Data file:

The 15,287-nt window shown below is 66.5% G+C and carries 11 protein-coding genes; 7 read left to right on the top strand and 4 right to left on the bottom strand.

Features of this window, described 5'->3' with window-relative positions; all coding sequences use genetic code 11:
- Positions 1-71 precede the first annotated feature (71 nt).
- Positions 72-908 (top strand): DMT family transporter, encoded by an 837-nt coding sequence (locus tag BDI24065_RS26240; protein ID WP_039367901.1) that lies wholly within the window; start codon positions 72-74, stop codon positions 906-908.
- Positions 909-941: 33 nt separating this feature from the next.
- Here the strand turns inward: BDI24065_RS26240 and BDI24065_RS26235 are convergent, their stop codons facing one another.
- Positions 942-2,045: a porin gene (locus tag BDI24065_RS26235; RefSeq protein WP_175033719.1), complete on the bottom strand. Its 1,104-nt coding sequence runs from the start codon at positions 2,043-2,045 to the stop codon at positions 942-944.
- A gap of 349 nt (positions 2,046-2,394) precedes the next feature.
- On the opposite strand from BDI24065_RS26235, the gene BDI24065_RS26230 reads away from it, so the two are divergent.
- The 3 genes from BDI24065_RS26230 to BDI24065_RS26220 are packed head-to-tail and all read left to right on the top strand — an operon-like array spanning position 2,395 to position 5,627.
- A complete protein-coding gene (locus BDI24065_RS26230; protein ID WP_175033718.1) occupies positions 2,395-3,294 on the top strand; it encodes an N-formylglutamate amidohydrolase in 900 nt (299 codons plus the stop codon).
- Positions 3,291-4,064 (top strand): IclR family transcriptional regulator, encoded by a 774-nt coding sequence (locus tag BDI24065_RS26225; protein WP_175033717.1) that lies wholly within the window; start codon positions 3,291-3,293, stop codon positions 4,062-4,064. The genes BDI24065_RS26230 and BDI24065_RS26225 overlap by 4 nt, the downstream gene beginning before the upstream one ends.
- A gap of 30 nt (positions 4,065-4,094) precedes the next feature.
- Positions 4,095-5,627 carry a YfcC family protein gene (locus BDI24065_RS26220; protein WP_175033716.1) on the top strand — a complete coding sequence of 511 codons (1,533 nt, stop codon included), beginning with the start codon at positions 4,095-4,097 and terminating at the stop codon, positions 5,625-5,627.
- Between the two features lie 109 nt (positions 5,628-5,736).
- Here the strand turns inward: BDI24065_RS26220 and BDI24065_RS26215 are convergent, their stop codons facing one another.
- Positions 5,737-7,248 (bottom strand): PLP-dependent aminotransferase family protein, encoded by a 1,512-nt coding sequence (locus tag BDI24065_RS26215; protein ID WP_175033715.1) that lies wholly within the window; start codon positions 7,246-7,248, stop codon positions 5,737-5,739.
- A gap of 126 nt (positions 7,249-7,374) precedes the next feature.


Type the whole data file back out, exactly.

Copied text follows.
The 15,287-nt window shown below is 66.5% G+C and carries 11 protein-coding genes; 7 read left to right on the top strand and 4 right to left on the bottom strand.

Features of this window, described 5'->3' with window-relative positions; all coding sequences use genetic code 11:
- Positions 1-71 precede the first annotated feature (71 nt).
- Positions 72-908 (top strand): DMT family transporter, encoded by an 837-nt coding sequence (locus tag BDI24065_RS26240; protein ID WP_039367901.1) that lies wholly within the window; start codon positions 72-74, stop codon positions 906-908.
- Positions 909-941: 33 nt separating this feature from the next.
- Here the strand turns inward: BDI24065_RS26240 and BDI24065_RS26235 are convergent, their stop codons facing one another.
- Positions 942-2,045: a porin gene (locus tag BDI24065_RS26235; RefSeq protein WP_175033719.1), complete on the bottom strand. Its 1,104-nt coding sequence runs from the start codon at positions 2,043-2,045 to the stop codon at positions 942-944.
- A gap of 349 nt (positions 2,046-2,394) precedes the next feature.
- On the opposite strand from BDI24065_RS26235, the gene BDI24065_RS26230 reads away from it, so the two are divergent.
- The 3 genes from BDI24065_RS26230 to BDI24065_RS26220 are packed head-to-tail and all read left to right on the top strand — an operon-like array spanning position 2,395 to position 5,627.
- A complete protein-coding gene (locus BDI24065_RS26230; protein ID WP_175033718.1) occupies positions 2,395-3,294 on the top strand; it encodes an N-formylglutamate amidohydrolase in 900 nt (299 codons plus the stop codon).
- Positions 3,291-4,064 (top strand): IclR family transcriptional regulator, encoded by a 774-nt coding sequence (locus tag BDI24065_RS26225; protein WP_175033717.1) that lies wholly within the window; start codon positions 3,291-3,293, stop codon positions 4,062-4,064. The genes BDI24065_RS26230 and BDI24065_RS26225 overlap by 4 nt, the downstream gene beginning before the upstream one ends.
- A gap of 30 nt (positions 4,065-4,094) precedes the next feature.
- Positions 4,095-5,627 carry a YfcC family protein gene (locus BDI24065_RS26220; protein WP_175033716.1) on the top strand — a complete coding sequence of 511 codons (1,533 nt, stop codon included), beginning with the start codon at positions 4,095-4,097 and terminating at the stop codon, positions 5,625-5,627.
- Between the two features lie 109 nt (positions 5,628-5,736).
- Here the strand turns inward: BDI24065_RS26220 and BDI24065_RS26215 are convergent, their stop codons facing one another.
- Positions 5,737-7,248 (bottom strand): PLP-dependent aminotransferase family protein, encoded by a 1,512-nt coding sequence (locus tag BDI24065_RS26215; protein ID WP_175033715.1) that lies wholly within the window; start codon positions 7,246-7,248, stop codon positions 5,737-5,739.
- A gap of 126 nt (positions 7,249-7,374) precedes the next feature.